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post #1 of 18 Old 05-26-2009, 03:22 PM Thread Starter
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too young? -hides from bullets-

if you guys are kind enough to read all this -gives a box of chocolate chip cookies-

Alrighty, let me begin be explaining my situation. I work for an older endurance rider, and he bought a 20 month old egyptian arabian mare for me back in november (ish). So months go by, and I work with the mare, she's quiet on the ground, almost unflappable, indepentent, and sweet. She takes a small, light saddle, and will accept a bit. I am currently teaching her to stop/steer via the bit from the ground. (she is in a loose ring french link snaffle)


my boss owns the horse, but he will not sell her to anyone but myself. Im not sure if many of you will understand our set up. He purchases horses for his workers to train and -eventually- do endurance racing with, and after that, the horse is often purchased from my boss for the original price. Its not like im training to sell, you know what I mean? Its just easier to have him own her, pay the expensices, and I just work off my debt.

Anyway, I was feeding her the other day, and my boss comes in and he and I where chatting. He was talking about the training I have done with her, and I tell him all she has acomplished. Tarps, bells, walks on the trail. (short and on flat land), cars, ect. He wants me to start riding her. Mind you that now she is 2 years and 3 months old.

Now he wants me to do just walking, nothing to hard. Just walking in the round pen, stoping, turning ect. I am 5'4'' and about 123lb, she is 2 years and 3 months old, and is about 14.1/14.2 hands.

I don't want to hurt her, or cause serious damage to her. What do you suggest I do? Can this cause serious damage that will plauge her -and i- with vet visits? Thank you all for your imput.
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post #2 of 18 Old 05-26-2009, 03:32 PM
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This is always a pretty hot discussion. I'll start with my opinion....

I think it really depends on the breed of the horse, the physical build and maturity of the horse and the horses state of mine. That being said, arabs are, I believe very slow to develop and can wait as long as five years to start. I'm not sure I know of anyone that has started one at the age of 2. Usually between 3 and 4....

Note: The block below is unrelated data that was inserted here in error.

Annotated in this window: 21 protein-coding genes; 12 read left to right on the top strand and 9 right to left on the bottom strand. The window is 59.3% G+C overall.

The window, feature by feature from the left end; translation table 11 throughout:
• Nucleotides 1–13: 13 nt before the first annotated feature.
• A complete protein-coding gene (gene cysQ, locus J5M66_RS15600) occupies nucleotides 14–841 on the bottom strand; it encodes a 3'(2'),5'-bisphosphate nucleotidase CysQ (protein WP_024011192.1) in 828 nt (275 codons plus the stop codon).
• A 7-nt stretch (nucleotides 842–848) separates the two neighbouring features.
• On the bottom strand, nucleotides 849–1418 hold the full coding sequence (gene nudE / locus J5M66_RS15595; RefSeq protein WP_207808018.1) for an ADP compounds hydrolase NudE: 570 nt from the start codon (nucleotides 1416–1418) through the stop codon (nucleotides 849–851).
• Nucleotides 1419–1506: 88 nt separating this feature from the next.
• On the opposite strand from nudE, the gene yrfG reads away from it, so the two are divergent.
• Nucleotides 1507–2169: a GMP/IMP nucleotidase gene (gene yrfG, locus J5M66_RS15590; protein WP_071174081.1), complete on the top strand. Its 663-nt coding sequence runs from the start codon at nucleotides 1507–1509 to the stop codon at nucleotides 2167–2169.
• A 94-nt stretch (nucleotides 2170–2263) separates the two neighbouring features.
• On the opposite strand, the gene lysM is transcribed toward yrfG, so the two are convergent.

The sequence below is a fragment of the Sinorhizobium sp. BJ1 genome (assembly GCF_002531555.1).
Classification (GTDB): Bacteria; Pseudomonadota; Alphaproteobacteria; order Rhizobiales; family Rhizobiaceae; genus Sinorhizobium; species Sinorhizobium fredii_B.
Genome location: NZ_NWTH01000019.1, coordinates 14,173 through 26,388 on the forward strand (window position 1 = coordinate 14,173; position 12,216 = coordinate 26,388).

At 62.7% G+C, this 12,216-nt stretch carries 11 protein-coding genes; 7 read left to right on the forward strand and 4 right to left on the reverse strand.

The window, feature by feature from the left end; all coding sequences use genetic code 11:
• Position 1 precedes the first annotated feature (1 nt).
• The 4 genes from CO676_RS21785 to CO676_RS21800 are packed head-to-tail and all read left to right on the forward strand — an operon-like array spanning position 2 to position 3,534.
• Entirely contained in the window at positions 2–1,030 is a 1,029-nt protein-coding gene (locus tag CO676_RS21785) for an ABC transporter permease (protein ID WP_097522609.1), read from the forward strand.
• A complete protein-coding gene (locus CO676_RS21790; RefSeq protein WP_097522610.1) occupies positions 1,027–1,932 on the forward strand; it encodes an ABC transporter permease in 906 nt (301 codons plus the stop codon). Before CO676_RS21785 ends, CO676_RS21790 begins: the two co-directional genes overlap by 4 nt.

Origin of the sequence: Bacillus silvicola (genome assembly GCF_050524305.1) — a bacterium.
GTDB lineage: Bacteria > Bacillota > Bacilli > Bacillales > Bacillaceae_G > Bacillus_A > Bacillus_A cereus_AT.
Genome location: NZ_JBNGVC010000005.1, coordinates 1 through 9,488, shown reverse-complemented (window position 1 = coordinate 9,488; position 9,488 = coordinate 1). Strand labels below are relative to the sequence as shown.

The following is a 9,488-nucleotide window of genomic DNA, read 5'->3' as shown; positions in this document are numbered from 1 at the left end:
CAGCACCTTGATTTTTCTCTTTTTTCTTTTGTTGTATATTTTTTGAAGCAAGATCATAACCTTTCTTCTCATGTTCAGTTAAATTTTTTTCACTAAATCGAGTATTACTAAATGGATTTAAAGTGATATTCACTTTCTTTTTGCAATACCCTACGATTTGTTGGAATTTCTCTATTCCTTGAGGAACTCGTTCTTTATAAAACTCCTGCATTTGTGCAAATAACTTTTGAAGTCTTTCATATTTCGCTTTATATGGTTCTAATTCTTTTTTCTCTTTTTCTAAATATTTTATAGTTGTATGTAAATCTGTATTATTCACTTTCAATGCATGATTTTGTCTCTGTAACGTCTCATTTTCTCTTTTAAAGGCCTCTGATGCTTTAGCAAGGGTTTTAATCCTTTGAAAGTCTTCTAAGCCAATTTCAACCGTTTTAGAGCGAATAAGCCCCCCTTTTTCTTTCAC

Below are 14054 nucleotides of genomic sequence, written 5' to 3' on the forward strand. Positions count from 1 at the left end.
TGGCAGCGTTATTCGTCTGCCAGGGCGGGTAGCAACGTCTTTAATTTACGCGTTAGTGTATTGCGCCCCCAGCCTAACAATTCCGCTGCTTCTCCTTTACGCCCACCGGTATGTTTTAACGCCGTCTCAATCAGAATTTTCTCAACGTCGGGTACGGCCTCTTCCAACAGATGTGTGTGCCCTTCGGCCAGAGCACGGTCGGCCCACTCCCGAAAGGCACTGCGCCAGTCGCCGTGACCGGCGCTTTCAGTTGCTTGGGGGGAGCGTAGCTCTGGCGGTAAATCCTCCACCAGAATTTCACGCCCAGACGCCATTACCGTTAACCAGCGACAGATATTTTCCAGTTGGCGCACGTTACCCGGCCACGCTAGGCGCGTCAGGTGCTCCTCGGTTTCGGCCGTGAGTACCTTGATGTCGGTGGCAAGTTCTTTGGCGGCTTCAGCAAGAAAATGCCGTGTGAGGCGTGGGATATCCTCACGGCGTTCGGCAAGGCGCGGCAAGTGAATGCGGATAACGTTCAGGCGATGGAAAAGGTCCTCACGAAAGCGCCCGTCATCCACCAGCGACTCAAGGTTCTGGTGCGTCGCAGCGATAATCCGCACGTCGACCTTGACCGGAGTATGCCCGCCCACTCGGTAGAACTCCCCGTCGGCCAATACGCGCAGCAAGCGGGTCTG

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post #3 of 18 Old 05-26-2009, 03:48 PM
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I personally wouldn't start anything until at least 3, and then only walking around a pen.
You can accomplish tons from the ground. By the time you do back her she will be much more ready.
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post #4 of 18 Old 05-26-2009, 05:08 PM
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I wouldnt start her until her three year old year but I know alot of people who start at two. I don't know much about arabians and their skeletal development but I do agree that it depends on the breed

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post #5 of 18 Old 05-26-2009, 05:13 PM
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I know a lot of horses that get started at 2 1/2 just sitting on them and walking they've all been fine, but it depends on the horse. If she is still "baby shaped" I wouldn't do it.
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post #6 of 18 Old 05-26-2009, 05:20 PM
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Arabs are very different then any other breed - both physically and mentally - and it is not unusual for them to be started much later then a Quarter Horse, as an example. From my limited knowledge of the breed, I would say that her age is too young to even have a saddle on. Many Arabs begin training as driving horses and your horse may be a little young even for that.

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post #7 of 18 Old 05-26-2009, 06:55 PM